For safety and convenience you might want to consider installing a motion sensor switch.
I like to think that I’m doing my part to be more “green” around my home. In fact, Shari and I have a presentation that we do around the country called the “ABC’s of Green”. In it we share our tips on how to save energy around the home and hopefully in the process put a little more “green” back into your pocket. I’m talking cash which I think everyone could use a lot more of right now considering our economic situation.
Well, I thought I was doing everything I should; recycling, turning off the faucet while I brush my teeth, and using CFLs in all my lamps. At least I thought I was doing my best, until I went to Florida to visit and work with Shari. (Don’t say it, I know, jet, jet fuel…I didn’t tell the girl to move to Florida!) When I arrived home and opened my garage door, yikes, I left the garage lights on! That must have wasted 1.21 jigawatts of power, (please refer to the movie “Back to the Future”) enough energy to light…my garage for a week!
So, I was off to the hardware store (I didn’t walk, it’s too far, but I coasted a lot) to purchase a motion sensor switch (cost about 13 green backs) to replace the light switch in my garage. The switch will automatically turn on the lights whenever someone walks into the garage. The beauty of the device is that it has a time-delay feature, so that when you leave the room, the lights will turn themselves off after a pre-set time interval. The switch can also be adjusted to the degree of motion sensitivity, and there are several fields of view that you can purchase, for my situation I purchased the 180 degree type. I also purchased a control that works with single pole (one switch) or 3-Way (two locations). It is a very simple do it yourself project that takes very little time.
Screwdriver, (slotted and Phillips)
Even though this is a simple task, working with electricity is dangerous and you should take all precautions. If you are concerned about doing the electrical install yourself, contact a licensed electrician in your area.
1. No messing around here, always turn off the power at the circuit box or fuse box. First, identify the circuit to the light switch that you will be replacing and turn off the circuit breaker.
I also place a note on the box to tell folks in the house to not touch the box until I’m finished.
By the way, I used a worklight that I ran from the other room with a extension cord so that I could see my work and to take photo.
2. At the switch, remove the wall plate cover and with the power turned off, remove the screws that hold the old switch in place.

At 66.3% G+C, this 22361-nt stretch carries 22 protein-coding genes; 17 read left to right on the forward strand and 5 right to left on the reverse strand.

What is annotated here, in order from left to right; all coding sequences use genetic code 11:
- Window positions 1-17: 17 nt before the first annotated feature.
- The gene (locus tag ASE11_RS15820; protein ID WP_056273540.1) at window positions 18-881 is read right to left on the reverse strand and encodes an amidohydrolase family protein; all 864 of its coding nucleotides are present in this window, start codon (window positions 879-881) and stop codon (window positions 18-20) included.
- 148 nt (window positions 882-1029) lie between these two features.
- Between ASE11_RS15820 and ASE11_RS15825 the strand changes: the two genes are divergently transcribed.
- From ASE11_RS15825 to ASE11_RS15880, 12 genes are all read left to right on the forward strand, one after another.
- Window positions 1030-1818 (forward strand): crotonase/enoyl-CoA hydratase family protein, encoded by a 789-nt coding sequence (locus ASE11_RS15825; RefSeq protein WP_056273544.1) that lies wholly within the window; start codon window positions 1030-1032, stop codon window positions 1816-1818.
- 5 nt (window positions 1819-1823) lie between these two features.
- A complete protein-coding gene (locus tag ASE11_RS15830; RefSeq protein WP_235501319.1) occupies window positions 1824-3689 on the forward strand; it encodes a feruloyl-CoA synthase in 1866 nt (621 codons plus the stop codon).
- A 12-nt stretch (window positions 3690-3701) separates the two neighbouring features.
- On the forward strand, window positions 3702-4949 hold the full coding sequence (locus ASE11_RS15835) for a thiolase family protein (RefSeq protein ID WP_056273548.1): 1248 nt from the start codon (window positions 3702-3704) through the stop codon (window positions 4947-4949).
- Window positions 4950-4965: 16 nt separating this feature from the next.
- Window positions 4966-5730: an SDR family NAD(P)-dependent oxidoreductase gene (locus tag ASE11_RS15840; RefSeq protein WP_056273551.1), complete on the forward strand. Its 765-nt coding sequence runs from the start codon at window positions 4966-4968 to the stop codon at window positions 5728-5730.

3. Test the wires using a circuit tester, just to be sure that the switch is not receiving any power.
You will find four wires connected to the back of the motion-sensor; a black, red and yellow (lead) wire and a green ground wire. The black and red wire will be used to connect the new motion-sensor to the wires coming from the wall outlet, but the yellow and ground will not be used. (This procedure is for a single light switch, for a three way, the yellow will be used.)
4. To remove the switch, cut the wires at the back of the old switch using wire cutters. Or, as in my case in an older home, I removed the wires by loosening the screws the wires were secured to. Then I had to cut the curved ends off the wires to make attaching the new wires easier.
5. After cutting the wires, strip the plastic insulation off the ends of the black and white wires using the wire strippers.
6. Twist the end of the black wire from the motion-sensor (lead) around the black (line-Hot) wire coming from the wall and secure with a wire-connector.
7. Repeat the same step with the red (lead) wire from the sensor, this will attach to white wire (load). The yellow wire will not attach to any other wire in a single connection, make sure this wire is capped off with a wire connector or electricians tape. The green wire will also not be used.
As an extra precaution, wrap the connections with electrical tape, to keep the wires from pulling apart.
Make sure you read the manufacturer’s wiring instructions on the switch that you purchase. Most instructions have a wiring diagram to follow, thank goodness!
8. Gently tuck the wires back into the switch box as far towards the back as possible and position the motion-sensor into the switch box as well.
9. Secure the motion-sensor using the mounting screws provided with the switch. I use the Phillips screw driver for securing these longer screws.
10. Before attaching the switch plate cover, read the directions on how to program the motion-sensor. The one I purchased had two dials on the left hand side. One for time (the time the light will stay on after leaving the room) and one for light level (motion sensitivity) adjustment. Use your fingers or a screwdriver to adjust the settings. Then, replace the switch cover.
This procedure took me just about 15 minutes and really was a snap to do. The cool thing about this switch is that there is an on/off slide so that you can use the switch manually if you will not be near the sensor. I have a two car garage and my work bench is away from the door where the motion-sensor is installed. The lights will go off while I’m working because to the switch, no one is in the garage, so in that situation, I use the on/off slide.
So, now that you have successfully installed a motion/sensor, no longer will you hear these words in your house, “WHO LEFT THIS LIGHT ON?” Consider placing a motion switch in your laundry, kids bath, any where in the house where remembering to turn off the lights is a problem.
That’s it for now, hit the lights Shari!